Christchurch mosque shooter Brenton Tarrant posted to 8chan before his attack. Picture: Supplied
Christchurch mosque shooter Brenton Tarrant posted to 8chan before his attack. Picture: Supplied

Grim warning over ‘terror’ risk

When the US was rocked by twin shootings that left 31 dead last weekend, Australians were filled with sorrow - but not surprise.

After all, the El Paso and Dayton massacres were just the latest examples of the gun violence epidemic that has plagued the country for decades, which most of us tend to view as a uniquely American problem.

But a US expert has warned there's much more to the story - and that Australia could be at risk of similar "terrorist" attacks on our own soil.

Angelo Carusone is the president of Media Matters, a non-profit organisation dedicated to correcting media "misinformation" - and monitoring the serious threats posed by online platforms like 4chan and 8chan.

For the uninitiated, 8chan is a message board devoted to extreme free speech - and it's also where El Paso gunman Patrick Crucius posted his sick, 2300-word manifesto before opening fire at a Texas Walmart on August 3 in what is believed to be a racially-motivated hate crime.

It's also where Australian white supremacist Brenton Tarrant linked to a live-stream of his horrific Christchurch mosque attacks, which killed 51 and injured 49 in March.

The following month, John T. Earnest also posted an extreme anti-Semitic letter on the site before gunning down worshippers at a synagogue in Poway, California, leaving one dead and three injured.

4chan is an earlier, slightly less extreme version of 8chan, where users anonymously share twisted content and opinions.

Mr Carusone said the Global Terrorism Index showed far-right extremism was on the rise across the world, and that countries were increasingly at risk of homegrown terrorism perpetrated by right-wing fanatics.

He said the Christchurch massacre was proof the "threat is spreading" - and that Australia was not immune.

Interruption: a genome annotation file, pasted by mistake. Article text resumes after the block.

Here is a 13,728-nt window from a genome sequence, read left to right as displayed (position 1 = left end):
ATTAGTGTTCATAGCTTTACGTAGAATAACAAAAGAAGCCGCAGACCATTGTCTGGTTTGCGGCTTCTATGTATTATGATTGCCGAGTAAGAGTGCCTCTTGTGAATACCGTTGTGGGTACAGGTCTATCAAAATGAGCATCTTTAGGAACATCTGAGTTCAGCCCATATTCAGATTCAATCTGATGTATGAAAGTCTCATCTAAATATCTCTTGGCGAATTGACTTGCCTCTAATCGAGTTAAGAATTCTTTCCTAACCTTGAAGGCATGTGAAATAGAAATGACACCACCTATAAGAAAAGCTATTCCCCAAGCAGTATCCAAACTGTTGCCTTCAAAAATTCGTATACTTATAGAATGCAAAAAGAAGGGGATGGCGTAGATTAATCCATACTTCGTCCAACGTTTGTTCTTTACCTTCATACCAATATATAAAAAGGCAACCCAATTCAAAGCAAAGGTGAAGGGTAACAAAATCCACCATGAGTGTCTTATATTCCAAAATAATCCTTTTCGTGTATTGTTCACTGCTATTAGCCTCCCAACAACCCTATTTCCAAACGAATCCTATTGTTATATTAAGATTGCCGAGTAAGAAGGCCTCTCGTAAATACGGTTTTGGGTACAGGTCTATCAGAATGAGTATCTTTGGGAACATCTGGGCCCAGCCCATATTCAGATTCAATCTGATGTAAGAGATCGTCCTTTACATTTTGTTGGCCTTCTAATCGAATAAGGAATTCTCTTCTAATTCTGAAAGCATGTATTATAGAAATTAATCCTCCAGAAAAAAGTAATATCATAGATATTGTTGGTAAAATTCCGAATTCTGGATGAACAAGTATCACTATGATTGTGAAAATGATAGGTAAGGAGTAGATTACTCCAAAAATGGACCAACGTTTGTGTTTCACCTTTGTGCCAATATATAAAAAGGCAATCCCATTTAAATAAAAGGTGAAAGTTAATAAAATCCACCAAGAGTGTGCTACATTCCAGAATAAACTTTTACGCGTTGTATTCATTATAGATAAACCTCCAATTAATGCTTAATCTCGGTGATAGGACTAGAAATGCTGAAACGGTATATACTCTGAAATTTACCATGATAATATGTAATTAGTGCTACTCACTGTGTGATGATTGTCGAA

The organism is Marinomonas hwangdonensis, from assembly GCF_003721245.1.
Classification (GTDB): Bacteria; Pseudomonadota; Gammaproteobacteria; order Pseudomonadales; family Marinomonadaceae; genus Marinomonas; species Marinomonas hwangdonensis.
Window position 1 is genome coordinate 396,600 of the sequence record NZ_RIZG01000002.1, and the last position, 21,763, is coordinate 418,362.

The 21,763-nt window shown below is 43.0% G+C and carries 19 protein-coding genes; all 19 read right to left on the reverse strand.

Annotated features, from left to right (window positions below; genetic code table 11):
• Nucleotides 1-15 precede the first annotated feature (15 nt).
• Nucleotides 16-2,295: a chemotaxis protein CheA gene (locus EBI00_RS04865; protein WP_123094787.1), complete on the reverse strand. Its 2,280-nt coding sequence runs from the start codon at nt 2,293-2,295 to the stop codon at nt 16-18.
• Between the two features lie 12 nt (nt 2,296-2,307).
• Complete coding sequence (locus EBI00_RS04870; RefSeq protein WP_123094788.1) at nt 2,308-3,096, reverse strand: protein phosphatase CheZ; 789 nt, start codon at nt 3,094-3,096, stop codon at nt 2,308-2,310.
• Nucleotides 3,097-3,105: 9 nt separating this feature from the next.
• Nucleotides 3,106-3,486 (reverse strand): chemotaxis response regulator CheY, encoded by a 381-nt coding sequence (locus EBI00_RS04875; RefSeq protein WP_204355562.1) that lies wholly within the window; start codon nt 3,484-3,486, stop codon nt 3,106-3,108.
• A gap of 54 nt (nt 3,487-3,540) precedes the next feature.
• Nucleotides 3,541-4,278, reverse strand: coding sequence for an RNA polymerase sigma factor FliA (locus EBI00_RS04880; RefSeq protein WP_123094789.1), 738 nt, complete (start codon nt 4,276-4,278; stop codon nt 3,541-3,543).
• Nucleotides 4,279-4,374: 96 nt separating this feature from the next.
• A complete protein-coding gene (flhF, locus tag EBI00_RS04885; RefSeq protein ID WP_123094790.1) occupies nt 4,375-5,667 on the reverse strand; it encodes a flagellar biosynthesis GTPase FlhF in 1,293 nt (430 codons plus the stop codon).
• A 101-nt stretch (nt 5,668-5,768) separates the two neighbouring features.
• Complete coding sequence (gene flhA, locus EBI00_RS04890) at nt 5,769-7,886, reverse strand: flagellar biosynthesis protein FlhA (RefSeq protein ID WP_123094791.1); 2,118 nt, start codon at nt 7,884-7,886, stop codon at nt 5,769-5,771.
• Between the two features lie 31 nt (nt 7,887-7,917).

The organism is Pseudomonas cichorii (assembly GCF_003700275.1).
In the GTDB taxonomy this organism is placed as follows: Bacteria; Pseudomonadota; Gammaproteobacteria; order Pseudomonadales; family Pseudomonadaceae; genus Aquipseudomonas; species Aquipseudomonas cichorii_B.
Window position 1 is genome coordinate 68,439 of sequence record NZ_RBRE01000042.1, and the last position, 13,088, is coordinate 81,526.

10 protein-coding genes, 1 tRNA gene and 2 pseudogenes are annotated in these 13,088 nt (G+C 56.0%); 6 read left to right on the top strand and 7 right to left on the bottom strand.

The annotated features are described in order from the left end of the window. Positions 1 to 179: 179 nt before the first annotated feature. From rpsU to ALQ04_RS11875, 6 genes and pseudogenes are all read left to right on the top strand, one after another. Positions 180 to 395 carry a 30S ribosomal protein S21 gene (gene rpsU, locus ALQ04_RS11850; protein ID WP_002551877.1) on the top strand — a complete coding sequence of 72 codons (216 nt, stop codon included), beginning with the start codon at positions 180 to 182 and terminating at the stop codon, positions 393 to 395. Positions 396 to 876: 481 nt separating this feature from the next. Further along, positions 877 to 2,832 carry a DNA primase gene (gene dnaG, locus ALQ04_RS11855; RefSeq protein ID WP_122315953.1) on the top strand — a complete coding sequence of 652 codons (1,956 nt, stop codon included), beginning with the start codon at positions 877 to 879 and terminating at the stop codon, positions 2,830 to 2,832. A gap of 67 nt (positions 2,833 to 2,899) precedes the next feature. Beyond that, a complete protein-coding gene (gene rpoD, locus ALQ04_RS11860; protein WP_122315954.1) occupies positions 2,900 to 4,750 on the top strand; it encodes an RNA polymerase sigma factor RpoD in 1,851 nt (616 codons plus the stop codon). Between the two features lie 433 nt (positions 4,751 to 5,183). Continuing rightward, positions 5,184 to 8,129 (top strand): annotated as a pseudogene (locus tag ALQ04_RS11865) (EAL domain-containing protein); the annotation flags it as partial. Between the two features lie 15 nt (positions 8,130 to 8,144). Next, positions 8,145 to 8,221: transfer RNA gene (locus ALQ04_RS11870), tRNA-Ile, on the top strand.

"(Australians) should recognise this is not isolated to just one country - it's spreading globally and fast," Mr Carusone said.

"People should do an assessment and think about how extremism is incubating in their own communities.

"I think most people would be truly surprised by the statistic, but the reality is that most forms of terrorism are by right-wing extremists. What happened in Christchurch was connected (to 8chan) so it's a global issue."

He said there was a tendency for people to consider these platforms to exist on the "fringe" - but that 4chan was actually one of the top 500 websites in the world in terms of traffic.

RELATED: 8chan founder Fredrick Brennan wants site shut down

RELATED: Far Right website linked to hate crimes dealt massive blow

A posted believed to be from Christchurch mosque shooter Brenton Tarrant on social media website 8chan. Picture: Supplied
A posted believed to be from Christchurch mosque shooter Brenton Tarrant on social media website 8chan. Picture: Supplied

"What disturbs me the most is that there has always been terrible stuff in the world - but 10 years ago, this used to be on the fringe, which was scary … but it's no longer the fringe any more," Mr Carusone said.

"It's not really the people who are already crazy and radicalised who really scare me. It's the effect these communities have in actually shaping and moving people into increasingly extreme actions."

He said it was easy to "lose part of yourself" after spending just a "couple of days" browsing these sites, which were filled with violent images, "rape fantasies" and hatred aimed at minorities.

"That's just how awful it is - there are very disturbing pictures there of murders, of people being stabbed, of their eyes being ripped out - and these people laugh about it; it's a joke to them," Mr Carusone said.

"You can't avoid these incredibly violent graphics and visuals and even if you don't read a single word, it's damaging and hurtful.

"A couple of days ago, for example, I saw a post where a person offered themselves as a hit person willing to injure or kill somebody, and there's tons of examples of messages like that."

He said amid the deluge of troubling content on these sites, themes of misogyny, anti-Semitism and racism were particularly rampant.

And he said what was especially alarming was the fact that some "extreme" conspiracy theories and ideologies - which first surfaced on these sites then filtered through to Facebook - were picked up by conservative public figures who repeated them to a mass audience.

One example was the so-called "Pizzagate" conspiracy, which involved the false claim that a child sex ring involving Hillary Clinton and other high-profile Democrats was operating out of a pizza joint in Washington D.C.

Mr Carusone said Media Matters had collected Pizzagate content from 4chan and reported it to the authorities, as it was feared the controversy could potentially inspire a conspiracist to target that business in a "revenge" attack.

For now, Media Matters is dedicated to tracking these potential threats and reporting them to authorities in the hope of preventing future tragedies.

But for Mr Carusone, the outlook is grim.

"There's a lot of energy to have some kind of crackdown right now and most people will want action, but I also think … there's this melancholy state … where everyone knows it's inevitable that (another) event like this is right around the corner," he said.

Continue the conversation @carey_alexis | alexis.carey@news.com.au


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